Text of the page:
Whistleblowers are often culled out of FAA via Disability Retirements

The NY Times published an interesting article about efforts to improve the practice of diagnosing Personality Disorders. At first glance, most would think this has NOTHING to do with the FAA and Whistleblowers. Or maybe it does… take a closer look.

[link to the NYTimes article]

Without dwelling on the technical details, we all intuitively understand what a Personality Disorder looks like. Most of us have experienced a family member or a classmate or coworker who is ‘out there’; famously narcissistic, astonishingly cruel and anti-social, prone to excessive drama, and so forth. At the extreme, these and other behavioral patterns can generate a lot of discomfort. So, it seems reasonable that in 1952 the American Psychiatric Association developed their Diagnostic and Statistical Manual of Mental Disorders, known as the ‘DSM’. The DSM is worth a lot of money, in that insurance payments tend to happen only when diagnoses are made. This alone creates a controversial incentive to produce diagnoses. But the tendency to diagnose can be increased by other pressures, such as from rogue managers within corrupted organizations. Furthermore, employees can become so beaten down within corrupted organizations that they may WANT a diagnosis, in order to leave a hostile workplace and collect a disability pension. More on that later…

Personality Disorders are diagnosed by mental health professionals. At the start, an evaluation needs to be justified; somebody (normally the individual, or an employer) needs to submit ‘presenting concerns’, which define the odd behaviors that are problematic to ‘normal’ people. The evaluator then uses standardized tests and methodologies and may ultimately diagnose a Personality Disorder. When the evaluator is unable to definitively assign a Personality Disorder, he/she has the discretion to use a catch-all “not otherwise specified (NOS)” diagnosis, called “301.9 – NOS”. Many concerns have been raised about the 301.9 – NOS being a garbage-can diagnosis, commonly misused by employers and other authorities.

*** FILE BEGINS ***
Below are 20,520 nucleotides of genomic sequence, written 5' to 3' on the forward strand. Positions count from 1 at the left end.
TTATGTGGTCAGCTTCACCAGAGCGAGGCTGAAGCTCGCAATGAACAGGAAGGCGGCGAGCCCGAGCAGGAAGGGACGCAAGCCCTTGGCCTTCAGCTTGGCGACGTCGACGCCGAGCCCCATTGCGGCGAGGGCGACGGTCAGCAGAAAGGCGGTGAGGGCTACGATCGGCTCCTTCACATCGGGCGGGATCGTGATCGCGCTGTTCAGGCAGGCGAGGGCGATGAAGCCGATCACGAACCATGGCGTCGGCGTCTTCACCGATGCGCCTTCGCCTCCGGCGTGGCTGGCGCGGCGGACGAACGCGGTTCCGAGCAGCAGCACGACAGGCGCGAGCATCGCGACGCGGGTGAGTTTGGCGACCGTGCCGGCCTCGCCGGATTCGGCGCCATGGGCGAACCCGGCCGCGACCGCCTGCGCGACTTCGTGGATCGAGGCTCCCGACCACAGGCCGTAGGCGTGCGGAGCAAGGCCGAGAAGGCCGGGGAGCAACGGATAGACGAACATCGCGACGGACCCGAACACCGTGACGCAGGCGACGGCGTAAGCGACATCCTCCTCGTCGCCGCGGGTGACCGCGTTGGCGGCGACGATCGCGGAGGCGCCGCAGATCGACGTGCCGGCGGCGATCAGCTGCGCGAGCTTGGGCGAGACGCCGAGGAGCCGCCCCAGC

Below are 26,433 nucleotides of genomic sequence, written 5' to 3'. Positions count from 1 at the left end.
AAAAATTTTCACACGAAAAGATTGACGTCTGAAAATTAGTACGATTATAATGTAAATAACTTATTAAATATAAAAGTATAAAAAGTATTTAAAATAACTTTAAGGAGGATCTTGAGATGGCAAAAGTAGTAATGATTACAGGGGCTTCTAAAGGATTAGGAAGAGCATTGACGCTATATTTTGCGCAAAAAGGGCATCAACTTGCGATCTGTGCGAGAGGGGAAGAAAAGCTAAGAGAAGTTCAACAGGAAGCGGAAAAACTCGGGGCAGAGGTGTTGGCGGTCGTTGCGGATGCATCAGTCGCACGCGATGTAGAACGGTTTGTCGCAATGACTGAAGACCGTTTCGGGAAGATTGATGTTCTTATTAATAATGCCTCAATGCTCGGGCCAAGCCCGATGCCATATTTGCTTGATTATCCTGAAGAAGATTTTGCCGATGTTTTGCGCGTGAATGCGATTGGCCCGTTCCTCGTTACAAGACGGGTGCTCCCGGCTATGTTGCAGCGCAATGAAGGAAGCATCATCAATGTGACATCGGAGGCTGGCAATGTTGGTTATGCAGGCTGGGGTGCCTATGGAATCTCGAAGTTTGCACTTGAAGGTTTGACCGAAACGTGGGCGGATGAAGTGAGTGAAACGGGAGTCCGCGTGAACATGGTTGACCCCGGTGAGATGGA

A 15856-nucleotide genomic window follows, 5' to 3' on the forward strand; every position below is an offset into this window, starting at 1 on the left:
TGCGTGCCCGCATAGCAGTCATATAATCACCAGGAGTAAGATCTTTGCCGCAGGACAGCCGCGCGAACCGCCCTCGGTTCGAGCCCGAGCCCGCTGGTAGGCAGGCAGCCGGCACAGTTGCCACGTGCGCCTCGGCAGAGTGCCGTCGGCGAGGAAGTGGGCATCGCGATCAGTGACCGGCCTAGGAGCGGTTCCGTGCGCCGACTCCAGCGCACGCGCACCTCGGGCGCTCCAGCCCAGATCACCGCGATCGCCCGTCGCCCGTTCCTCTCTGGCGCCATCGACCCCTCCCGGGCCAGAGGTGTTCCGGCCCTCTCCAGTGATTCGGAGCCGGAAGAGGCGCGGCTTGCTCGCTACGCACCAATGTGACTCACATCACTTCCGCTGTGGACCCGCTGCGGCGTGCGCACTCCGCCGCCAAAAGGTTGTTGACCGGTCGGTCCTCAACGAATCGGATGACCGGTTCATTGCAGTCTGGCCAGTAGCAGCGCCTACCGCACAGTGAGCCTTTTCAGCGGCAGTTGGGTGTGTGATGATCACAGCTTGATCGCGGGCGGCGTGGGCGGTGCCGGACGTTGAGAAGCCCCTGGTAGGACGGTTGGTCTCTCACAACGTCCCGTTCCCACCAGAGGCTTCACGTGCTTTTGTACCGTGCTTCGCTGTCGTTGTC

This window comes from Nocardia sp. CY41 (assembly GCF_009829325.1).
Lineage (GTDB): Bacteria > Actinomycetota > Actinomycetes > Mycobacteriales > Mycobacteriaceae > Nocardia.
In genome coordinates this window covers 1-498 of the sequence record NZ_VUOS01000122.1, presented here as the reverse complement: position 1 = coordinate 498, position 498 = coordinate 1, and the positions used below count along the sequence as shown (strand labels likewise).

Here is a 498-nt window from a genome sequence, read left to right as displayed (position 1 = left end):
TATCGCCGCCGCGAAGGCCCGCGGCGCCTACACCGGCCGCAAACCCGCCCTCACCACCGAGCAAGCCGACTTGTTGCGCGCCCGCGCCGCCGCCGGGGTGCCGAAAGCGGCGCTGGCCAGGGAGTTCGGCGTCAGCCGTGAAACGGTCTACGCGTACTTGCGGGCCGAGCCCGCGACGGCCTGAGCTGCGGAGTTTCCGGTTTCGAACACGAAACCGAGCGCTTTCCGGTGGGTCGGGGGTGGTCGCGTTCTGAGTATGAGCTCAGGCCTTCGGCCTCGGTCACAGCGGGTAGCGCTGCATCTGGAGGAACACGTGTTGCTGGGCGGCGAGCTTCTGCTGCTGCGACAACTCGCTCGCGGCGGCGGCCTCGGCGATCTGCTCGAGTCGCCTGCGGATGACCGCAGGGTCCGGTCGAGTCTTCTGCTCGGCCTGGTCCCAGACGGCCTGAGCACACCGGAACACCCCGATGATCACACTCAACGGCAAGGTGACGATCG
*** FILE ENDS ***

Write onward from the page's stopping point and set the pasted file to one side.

What does this have to do with Whistleblowers? At the heart of it, a Personality Disorder diagnosis means that an evaluator has concluded that a person is substantially ‘different’ from the normal population. Whistleblowers exhibit behavioral patterns centered on transparency, openness, speaking the truth. Place an observant Whistleblower into a safety-related workplace such as aviation safety inspection or air traffic control, and they should thrive while optimizing system performance. But, what if that safety-related workplace is corrupted, with a prevailing culture wherein errors and accidents are concealed? Well, in that case, the Whistleblower is non-normative; he or she stands out like a used disposable diaper left on the floor of an elevator, and tends to be treated accordingly.

When a Whistleblower speaks up, he or she becomes a threat to the status quo. There are many others at the Whistleblower’s worksite who perceive benefits from sustaining the program: less effort, more pay, less oversight, a sense of security, etc. They likely also fear severe consequences if the program is revealed, even more so if the corruption has been going on for years. So, one of the best methods for those in the prevailing culture to protect and sustain their corrupt program is to simply destroy the credibility of the Whistleblower. A bunch of tactics, relevant to DSM Personality Disorders, includes: